The Council of Grand Justices on Friday ruled that forced labor as a punishment for criminal offenses is unconstitutional and would no longer be allowed.
Four lower-court judges and 32 citizens challenged the compulsory labor provisions of the Criminal Code and the Organized Crime Prevention Act (組織犯罪防制條例), which allowed “habitual offenders” who have been found guilty of theft, possession of stolen goods or certain organized crime activities to work under supervision at correctional facilities before or after serving a jail sentence.
The provisions are intended to provide assistance to offenders by teaching them work skills or a trade, which is intended to help with their rehabilitation and reintegration into society.
Photo: George Tsorng, Taipei Times
Under Article 90 of the Criminal Code, a “habitual criminal” or anyone who “commits an offense because of habits of loitering or vagrancy, before execution of punishment, shall be committed” to perform three years of compulsory labor, which can be extended by one-and-a-half years.
Article 3 of the Organized Crime Prevention Act states that a “person initiating, hosting, controlling or directing a criminal organization must be sentenced to imprisonment for not less than three years,” and “before the execution of the punishment, he or she shall be committed to a labor establishment to perform compulsory labor for a period of three years.” Similar provisions are in the Rehabilitative Measures for Burglar and Fence Criminals Act (竊盜犯贓物犯保安處分條例).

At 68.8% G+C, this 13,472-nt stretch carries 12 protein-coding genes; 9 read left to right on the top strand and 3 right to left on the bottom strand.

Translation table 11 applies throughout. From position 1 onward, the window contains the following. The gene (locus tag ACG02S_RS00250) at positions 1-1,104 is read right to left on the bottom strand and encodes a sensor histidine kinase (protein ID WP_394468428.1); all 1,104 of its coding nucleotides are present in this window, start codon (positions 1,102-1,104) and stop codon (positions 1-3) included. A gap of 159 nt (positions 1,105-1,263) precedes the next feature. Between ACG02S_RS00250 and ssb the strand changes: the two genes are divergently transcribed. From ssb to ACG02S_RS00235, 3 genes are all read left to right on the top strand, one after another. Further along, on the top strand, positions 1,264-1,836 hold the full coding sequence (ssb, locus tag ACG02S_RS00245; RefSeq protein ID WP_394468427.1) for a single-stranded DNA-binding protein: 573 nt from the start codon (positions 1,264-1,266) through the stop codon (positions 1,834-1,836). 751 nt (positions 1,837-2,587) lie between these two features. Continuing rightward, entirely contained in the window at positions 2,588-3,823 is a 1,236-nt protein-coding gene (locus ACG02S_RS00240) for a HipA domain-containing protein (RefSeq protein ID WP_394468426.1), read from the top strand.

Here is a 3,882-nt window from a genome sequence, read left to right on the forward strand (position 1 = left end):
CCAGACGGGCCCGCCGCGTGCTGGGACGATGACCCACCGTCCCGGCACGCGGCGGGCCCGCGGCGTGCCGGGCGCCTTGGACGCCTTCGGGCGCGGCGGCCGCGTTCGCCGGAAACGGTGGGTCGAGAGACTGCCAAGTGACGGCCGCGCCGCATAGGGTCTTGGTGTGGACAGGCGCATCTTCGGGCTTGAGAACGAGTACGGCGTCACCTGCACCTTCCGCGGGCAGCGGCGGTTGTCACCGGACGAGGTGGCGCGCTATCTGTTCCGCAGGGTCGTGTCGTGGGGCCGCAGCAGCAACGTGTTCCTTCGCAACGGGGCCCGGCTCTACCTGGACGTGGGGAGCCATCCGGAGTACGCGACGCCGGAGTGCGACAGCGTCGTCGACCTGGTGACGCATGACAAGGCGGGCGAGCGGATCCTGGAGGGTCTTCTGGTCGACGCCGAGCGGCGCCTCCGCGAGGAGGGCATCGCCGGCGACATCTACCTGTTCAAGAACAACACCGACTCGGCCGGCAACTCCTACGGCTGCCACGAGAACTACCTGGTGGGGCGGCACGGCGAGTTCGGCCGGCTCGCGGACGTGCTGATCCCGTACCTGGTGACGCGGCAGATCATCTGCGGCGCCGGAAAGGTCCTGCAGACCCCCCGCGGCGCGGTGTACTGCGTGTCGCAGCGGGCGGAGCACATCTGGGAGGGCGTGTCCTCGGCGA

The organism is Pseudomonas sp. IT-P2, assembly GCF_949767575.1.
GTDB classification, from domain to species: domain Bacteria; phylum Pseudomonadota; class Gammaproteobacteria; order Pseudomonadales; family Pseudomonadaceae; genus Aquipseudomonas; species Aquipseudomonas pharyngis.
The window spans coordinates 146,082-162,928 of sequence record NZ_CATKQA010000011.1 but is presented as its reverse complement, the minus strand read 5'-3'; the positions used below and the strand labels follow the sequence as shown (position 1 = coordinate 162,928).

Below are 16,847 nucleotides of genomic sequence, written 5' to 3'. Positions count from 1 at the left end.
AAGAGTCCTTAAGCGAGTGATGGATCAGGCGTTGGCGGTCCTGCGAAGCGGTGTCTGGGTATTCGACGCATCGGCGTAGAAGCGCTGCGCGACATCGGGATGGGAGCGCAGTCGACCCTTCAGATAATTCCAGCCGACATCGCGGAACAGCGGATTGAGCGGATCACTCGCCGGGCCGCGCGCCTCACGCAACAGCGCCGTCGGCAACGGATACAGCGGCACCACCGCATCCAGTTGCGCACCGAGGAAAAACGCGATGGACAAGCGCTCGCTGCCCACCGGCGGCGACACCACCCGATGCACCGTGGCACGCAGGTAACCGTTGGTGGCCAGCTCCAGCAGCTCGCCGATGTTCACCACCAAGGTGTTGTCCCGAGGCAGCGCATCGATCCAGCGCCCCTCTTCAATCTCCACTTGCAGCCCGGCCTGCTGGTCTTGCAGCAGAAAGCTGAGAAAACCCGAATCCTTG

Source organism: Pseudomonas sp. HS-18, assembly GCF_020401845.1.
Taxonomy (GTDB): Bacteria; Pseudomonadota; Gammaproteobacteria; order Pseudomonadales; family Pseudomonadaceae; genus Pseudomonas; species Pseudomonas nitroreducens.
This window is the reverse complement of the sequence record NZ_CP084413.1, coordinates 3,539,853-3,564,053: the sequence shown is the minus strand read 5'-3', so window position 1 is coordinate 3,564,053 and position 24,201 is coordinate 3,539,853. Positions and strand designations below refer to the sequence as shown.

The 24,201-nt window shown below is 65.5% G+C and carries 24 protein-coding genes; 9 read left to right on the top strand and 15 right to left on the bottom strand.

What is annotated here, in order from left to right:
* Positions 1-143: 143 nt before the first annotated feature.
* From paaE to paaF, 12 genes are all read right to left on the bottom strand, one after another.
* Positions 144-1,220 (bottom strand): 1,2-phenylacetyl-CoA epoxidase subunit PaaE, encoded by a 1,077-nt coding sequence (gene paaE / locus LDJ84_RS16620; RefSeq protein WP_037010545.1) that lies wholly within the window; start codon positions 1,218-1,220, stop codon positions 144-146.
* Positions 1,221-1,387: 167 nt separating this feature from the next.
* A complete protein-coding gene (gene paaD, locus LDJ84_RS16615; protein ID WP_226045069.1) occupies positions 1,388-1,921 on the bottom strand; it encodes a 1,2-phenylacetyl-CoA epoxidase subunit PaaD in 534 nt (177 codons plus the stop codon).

Chief Grand Justice and Judicial Yuan President Hsu Tzong-li (許宗力) said that offenders were being punished twice for the same crime, working under nearly the same conditions as prisoners, and after the three years of labor, “they go on to serve their sentences,” but “when they are released, their learned job skills could be already out of date.”
The ruling abolishes the compulsory labor, which is served at facilities run by the Ministry of Justice’s Agency of Corrections.
The council ruled that the provisions contravened the principle of proportionality and the personal freedom guaranteed under Article 8 of the Constitution.
Although it was a majority decision, Grand Justice Wu Chen-huan (吳陳鐶) filed a dissenting opinion, while three other grand justices expressed a “partial dissenting opinion” on some aspects of the ruling statement.
Additional reporting by CNA
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